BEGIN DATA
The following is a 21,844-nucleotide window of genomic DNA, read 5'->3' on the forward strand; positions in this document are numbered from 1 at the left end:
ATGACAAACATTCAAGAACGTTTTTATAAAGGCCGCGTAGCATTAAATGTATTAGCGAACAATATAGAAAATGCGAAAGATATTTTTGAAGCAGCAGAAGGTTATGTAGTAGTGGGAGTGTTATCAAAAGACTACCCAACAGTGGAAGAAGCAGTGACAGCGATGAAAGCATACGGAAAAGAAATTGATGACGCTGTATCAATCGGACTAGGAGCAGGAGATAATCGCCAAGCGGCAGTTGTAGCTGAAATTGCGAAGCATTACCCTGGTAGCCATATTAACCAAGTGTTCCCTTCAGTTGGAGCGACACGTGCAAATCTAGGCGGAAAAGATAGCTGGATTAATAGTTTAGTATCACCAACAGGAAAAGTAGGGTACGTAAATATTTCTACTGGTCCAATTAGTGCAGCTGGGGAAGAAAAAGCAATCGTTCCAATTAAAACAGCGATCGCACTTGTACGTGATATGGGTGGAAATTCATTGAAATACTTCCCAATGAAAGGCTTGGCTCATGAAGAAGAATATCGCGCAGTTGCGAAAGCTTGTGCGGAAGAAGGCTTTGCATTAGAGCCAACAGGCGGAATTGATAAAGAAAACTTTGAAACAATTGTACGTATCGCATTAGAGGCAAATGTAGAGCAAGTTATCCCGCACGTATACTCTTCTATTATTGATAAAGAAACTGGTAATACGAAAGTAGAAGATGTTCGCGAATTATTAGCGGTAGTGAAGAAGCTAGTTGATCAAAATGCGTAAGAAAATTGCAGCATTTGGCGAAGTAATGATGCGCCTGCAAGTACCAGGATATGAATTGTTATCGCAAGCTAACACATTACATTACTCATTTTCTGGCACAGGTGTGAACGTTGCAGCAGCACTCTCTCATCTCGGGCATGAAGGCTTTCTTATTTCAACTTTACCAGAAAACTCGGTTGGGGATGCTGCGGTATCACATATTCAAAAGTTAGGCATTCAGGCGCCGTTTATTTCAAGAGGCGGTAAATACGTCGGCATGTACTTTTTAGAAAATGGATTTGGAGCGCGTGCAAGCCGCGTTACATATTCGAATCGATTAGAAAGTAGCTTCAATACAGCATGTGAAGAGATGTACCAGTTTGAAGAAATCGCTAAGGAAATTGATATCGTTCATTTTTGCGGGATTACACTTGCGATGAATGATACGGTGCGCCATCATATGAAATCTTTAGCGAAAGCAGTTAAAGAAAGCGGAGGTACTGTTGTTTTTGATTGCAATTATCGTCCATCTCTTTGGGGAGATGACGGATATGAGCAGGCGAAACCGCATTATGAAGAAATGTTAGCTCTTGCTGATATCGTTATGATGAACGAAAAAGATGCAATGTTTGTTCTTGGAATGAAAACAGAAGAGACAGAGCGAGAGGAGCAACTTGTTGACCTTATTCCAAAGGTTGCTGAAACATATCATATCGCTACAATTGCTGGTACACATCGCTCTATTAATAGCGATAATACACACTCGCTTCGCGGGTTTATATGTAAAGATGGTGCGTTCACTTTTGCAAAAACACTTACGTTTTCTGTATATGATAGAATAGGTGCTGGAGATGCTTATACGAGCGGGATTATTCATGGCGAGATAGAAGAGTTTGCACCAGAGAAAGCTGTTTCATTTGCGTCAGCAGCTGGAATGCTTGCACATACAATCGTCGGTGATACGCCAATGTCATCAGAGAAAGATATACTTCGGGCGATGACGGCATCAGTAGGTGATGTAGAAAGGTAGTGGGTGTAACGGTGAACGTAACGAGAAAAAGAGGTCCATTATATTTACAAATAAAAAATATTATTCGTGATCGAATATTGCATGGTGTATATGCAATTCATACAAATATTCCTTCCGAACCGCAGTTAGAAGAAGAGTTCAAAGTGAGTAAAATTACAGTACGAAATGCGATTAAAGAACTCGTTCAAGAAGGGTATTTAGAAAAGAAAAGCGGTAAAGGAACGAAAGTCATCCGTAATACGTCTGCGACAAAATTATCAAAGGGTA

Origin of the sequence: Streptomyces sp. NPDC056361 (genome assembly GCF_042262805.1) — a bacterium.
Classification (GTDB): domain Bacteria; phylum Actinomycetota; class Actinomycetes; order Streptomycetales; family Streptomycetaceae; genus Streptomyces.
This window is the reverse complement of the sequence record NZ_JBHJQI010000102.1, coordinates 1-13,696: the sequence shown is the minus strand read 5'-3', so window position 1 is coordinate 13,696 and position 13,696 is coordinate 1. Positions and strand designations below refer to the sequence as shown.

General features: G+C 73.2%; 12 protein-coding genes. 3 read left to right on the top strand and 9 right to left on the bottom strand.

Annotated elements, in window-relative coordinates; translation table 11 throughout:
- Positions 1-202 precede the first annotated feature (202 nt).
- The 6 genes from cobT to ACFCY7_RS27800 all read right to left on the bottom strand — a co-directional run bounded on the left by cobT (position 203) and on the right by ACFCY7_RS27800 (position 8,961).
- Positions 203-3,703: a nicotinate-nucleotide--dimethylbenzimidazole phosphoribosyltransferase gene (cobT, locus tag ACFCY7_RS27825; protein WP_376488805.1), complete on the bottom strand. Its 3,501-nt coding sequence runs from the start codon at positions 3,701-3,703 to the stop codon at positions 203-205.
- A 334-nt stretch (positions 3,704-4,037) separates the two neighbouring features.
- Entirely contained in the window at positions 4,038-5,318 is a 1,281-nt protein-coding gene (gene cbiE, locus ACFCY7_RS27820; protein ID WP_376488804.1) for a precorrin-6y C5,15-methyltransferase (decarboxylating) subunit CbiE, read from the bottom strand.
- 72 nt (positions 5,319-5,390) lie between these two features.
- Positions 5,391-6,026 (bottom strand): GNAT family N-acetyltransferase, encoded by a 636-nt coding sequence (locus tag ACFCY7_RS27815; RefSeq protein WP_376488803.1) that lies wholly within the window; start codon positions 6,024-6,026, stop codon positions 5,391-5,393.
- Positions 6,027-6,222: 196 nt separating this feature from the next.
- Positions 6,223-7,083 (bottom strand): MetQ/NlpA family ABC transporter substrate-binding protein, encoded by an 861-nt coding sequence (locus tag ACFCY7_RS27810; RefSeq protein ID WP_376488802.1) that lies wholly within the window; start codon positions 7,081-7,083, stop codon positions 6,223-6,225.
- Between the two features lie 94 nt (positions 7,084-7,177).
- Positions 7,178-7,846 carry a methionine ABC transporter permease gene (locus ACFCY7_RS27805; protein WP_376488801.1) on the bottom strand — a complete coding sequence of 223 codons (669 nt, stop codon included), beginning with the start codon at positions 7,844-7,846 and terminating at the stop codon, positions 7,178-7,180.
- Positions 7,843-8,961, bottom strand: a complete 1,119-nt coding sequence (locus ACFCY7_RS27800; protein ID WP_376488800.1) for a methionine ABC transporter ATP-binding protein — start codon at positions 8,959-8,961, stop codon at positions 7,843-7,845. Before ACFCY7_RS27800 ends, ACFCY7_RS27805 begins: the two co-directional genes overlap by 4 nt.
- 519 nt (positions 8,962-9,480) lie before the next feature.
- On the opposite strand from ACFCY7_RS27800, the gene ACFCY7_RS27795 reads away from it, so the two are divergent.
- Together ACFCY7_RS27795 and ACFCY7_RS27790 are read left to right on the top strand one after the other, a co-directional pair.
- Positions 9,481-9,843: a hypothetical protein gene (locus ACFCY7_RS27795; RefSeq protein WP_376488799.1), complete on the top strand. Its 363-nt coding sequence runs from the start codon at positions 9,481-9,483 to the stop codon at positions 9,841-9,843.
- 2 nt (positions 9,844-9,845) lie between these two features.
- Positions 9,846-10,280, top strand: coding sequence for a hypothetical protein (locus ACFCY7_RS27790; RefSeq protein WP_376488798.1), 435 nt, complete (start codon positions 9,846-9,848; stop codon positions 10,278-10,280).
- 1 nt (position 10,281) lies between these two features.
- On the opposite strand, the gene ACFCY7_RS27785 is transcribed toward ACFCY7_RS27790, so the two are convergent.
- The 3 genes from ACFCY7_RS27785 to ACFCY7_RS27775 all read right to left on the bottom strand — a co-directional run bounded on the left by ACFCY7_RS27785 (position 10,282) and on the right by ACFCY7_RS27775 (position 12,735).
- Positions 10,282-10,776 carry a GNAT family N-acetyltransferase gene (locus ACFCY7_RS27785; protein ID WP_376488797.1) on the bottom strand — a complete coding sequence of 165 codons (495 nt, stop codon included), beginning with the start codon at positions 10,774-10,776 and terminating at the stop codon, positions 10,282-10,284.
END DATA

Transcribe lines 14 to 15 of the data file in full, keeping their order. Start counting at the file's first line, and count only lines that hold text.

- Positions 5,391-6,026 (bottom strand): GNAT family N-acetyltransferase, encoded by a 636-nt coding sequence (locus tag ACFCY7_RS27815; RefSeq protein WP_376488803.1) that lies wholly within the window; start codon positions 6,024-6,026, stop codon positions 5,391-5,393.
- Positions 6,027-6,222: 196 nt separating this feature from the next.